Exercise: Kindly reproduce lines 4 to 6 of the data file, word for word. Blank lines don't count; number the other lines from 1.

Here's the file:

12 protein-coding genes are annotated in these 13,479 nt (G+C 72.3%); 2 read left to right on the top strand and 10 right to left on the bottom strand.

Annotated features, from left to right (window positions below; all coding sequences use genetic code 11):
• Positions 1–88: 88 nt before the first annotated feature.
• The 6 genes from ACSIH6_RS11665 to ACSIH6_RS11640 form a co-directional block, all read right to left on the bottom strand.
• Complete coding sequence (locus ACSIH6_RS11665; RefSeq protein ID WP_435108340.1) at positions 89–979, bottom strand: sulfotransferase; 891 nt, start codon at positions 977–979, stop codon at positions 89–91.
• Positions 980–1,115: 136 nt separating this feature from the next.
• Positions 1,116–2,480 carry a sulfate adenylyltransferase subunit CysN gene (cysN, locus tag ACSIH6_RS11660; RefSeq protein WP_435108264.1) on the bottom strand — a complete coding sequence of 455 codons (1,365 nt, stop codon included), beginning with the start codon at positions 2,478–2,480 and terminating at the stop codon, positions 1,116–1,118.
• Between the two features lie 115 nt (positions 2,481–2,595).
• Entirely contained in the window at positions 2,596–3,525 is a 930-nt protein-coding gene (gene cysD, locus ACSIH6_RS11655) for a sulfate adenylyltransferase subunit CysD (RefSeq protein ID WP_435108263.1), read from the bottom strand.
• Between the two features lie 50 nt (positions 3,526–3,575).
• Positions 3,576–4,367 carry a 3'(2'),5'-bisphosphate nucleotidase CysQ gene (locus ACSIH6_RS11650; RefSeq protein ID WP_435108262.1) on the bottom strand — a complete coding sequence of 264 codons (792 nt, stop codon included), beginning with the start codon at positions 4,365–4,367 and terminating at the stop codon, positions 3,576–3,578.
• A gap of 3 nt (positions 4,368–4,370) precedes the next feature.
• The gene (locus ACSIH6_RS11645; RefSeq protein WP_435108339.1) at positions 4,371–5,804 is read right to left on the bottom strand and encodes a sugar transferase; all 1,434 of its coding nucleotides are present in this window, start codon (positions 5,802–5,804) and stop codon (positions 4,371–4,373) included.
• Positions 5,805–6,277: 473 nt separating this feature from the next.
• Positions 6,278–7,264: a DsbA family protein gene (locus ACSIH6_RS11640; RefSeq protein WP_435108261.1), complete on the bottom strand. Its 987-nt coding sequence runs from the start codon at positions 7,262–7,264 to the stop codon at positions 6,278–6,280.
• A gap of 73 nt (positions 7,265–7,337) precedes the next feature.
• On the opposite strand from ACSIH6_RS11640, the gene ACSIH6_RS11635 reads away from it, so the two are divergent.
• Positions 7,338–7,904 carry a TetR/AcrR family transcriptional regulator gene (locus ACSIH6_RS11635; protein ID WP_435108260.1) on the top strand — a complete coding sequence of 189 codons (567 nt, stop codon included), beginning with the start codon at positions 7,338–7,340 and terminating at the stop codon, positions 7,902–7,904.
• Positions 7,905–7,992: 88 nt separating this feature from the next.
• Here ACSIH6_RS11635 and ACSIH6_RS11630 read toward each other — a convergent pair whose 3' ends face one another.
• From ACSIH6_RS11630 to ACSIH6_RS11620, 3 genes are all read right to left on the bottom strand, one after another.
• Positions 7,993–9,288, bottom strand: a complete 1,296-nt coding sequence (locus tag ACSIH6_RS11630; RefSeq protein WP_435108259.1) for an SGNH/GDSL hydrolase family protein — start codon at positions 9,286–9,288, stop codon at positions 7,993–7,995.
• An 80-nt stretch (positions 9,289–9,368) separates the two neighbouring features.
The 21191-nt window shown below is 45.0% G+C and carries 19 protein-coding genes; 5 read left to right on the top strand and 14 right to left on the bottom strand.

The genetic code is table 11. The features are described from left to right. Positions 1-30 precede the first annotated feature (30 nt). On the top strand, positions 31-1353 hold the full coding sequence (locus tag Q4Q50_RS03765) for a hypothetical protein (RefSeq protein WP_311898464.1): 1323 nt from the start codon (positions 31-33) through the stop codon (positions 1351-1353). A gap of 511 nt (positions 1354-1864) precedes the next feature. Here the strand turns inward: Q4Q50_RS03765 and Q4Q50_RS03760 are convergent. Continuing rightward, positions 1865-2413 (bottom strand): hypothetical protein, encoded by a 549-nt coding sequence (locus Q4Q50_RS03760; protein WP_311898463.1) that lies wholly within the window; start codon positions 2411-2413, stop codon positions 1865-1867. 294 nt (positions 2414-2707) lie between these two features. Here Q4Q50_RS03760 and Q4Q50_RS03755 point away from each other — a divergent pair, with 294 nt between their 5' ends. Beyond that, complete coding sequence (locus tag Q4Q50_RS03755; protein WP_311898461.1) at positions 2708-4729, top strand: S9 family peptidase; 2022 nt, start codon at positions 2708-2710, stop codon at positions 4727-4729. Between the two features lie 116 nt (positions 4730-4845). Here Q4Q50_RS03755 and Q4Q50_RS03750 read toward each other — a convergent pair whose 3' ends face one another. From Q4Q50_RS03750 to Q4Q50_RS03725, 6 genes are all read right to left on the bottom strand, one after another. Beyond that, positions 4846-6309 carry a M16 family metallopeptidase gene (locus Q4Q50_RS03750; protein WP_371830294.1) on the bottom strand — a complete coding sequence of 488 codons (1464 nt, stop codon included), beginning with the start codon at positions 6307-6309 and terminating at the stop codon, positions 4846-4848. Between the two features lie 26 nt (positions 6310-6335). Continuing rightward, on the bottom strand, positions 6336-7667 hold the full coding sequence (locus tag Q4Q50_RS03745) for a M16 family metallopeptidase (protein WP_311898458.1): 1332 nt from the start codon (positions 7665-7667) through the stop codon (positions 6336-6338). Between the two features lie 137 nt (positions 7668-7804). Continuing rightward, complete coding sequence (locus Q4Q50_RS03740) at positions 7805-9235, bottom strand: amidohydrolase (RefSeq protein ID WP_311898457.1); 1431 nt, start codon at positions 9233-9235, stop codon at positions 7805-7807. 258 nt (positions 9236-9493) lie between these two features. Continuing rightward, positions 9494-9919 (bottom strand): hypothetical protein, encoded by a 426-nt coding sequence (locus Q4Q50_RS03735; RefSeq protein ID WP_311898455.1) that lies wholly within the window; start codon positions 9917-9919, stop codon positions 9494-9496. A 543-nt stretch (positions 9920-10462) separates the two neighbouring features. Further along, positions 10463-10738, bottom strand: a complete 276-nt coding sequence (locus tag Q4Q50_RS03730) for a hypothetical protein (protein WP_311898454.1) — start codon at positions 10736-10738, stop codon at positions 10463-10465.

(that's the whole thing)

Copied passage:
• The 6 genes from ACSIH6_RS11665 to ACSIH6_RS11640 form a co-directional block, all read right to left on the bottom strand.
• Complete coding sequence (locus ACSIH6_RS11665; RefSeq protein ID WP_435108340.1) at positions 89–979, bottom strand: sulfotransferase; 891 nt, start codon at positions 977–979, stop codon at positions 89–91.
• Positions 980–1,115: 136 nt separating this feature from the next.